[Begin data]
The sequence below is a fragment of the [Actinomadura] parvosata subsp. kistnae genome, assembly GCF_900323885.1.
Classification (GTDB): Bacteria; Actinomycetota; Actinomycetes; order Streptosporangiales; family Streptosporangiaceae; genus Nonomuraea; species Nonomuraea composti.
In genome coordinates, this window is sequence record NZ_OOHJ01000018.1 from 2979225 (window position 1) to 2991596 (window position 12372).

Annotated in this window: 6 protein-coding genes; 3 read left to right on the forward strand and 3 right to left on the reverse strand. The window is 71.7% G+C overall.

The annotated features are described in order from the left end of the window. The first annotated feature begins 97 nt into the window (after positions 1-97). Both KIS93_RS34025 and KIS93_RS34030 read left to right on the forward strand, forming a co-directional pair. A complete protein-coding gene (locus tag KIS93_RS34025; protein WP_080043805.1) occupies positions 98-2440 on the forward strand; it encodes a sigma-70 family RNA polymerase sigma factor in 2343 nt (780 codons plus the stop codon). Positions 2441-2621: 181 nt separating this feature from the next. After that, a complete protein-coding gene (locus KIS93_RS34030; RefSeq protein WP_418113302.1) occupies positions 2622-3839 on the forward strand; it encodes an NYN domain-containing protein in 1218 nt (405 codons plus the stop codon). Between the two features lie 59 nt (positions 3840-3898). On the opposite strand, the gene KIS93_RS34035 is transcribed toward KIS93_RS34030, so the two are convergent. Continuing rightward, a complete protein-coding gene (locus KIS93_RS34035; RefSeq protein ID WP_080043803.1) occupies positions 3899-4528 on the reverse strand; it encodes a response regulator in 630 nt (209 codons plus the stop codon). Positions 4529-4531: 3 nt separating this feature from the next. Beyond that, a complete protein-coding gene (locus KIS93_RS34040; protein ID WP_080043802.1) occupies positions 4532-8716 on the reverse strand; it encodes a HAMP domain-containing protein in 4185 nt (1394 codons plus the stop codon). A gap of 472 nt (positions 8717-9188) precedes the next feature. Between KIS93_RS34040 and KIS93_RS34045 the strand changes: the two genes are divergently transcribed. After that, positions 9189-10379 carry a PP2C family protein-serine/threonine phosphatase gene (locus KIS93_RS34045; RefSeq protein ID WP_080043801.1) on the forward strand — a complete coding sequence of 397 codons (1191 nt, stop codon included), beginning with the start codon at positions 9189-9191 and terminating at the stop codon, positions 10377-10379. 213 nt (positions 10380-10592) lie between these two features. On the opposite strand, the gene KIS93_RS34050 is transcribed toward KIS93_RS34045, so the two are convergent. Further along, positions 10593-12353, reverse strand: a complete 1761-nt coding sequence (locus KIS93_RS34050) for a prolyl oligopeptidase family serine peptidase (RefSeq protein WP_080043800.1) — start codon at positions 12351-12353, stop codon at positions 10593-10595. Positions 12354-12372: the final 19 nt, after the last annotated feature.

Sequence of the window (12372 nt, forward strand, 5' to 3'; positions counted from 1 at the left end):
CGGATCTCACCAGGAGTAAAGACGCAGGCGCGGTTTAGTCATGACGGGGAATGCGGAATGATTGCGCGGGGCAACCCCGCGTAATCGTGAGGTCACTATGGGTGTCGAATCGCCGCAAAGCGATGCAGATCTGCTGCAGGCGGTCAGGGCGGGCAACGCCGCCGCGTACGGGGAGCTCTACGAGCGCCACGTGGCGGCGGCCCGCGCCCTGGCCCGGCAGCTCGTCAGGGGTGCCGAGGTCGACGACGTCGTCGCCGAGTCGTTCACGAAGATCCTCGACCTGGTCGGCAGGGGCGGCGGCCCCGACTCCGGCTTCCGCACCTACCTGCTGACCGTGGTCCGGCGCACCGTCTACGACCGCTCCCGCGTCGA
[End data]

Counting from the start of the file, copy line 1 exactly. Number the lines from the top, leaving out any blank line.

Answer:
The sequence below is a fragment of the [Actinomadura] parvosata subsp. kistnae genome, assembly GCF_900323885.1.